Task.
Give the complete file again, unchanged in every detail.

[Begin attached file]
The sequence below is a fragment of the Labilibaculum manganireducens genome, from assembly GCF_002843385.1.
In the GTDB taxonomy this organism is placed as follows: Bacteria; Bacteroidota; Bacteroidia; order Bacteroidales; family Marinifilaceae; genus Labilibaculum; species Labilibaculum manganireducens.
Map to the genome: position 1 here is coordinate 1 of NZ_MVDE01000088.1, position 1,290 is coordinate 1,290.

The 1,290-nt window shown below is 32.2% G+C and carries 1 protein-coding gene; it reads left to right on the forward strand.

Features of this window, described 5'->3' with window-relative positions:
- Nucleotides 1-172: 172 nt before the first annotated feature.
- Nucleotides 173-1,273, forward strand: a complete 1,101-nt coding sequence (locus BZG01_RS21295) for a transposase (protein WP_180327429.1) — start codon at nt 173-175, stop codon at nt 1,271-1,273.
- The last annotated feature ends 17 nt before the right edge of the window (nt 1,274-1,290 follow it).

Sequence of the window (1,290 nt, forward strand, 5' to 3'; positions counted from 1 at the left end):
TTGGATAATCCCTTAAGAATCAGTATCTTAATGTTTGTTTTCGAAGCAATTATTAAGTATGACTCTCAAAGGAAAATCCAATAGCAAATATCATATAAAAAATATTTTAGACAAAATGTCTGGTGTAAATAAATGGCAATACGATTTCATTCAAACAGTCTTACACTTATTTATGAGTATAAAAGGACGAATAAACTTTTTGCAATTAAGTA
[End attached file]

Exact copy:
The sequence below is a fragment of the Labilibaculum manganireducens genome, from assembly GCF_002843385.1.
In the GTDB taxonomy this organism is placed as follows: Bacteria; Bacteroidota; Bacteroidia; order Bacteroidales; family Marinifilaceae; genus Labilibaculum; species Labilibaculum manganireducens.
Map to the genome: position 1 here is coordinate 1 of NZ_MVDE01000088.1, position 1,290 is coordinate 1,290.

The 1,290-nt window shown below is 32.2% G+C and carries 1 protein-coding gene; it reads left to right on the forward strand.

Features of this window, described 5'->3' with window-relative positions:
- Nucleotides 1-172: 172 nt before the first annotated feature.
- Nucleotides 173-1,273, forward strand: a complete 1,101-nt coding sequence (locus BZG01_RS21295) for a transposase (protein WP_180327429.1) — start codon at nt 173-175, stop codon at nt 1,271-1,273.
- The last annotated feature ends 17 nt before the right edge of the window (nt 1,274-1,290 follow it).

Sequence of the window (1,290 nt, forward strand, 5' to 3'; positions counted from 1 at the left end):
TTGGATAATCCCTTAAGAATCAGTATCTTAATGTTTGTTTTCGAAGCAATTATTAAGTATGACTCTCAAAGGAAAATCCAATAGCAAATATCATATAAAAAATATTTTAGACAAAATGTCTGGTGTAAATAAATGGCAATACGATTTCATTCAAACAGTCTTACACTTATTTATGAGTATAAAAGGACGAATAAACTTTTTGCAATTAAGTA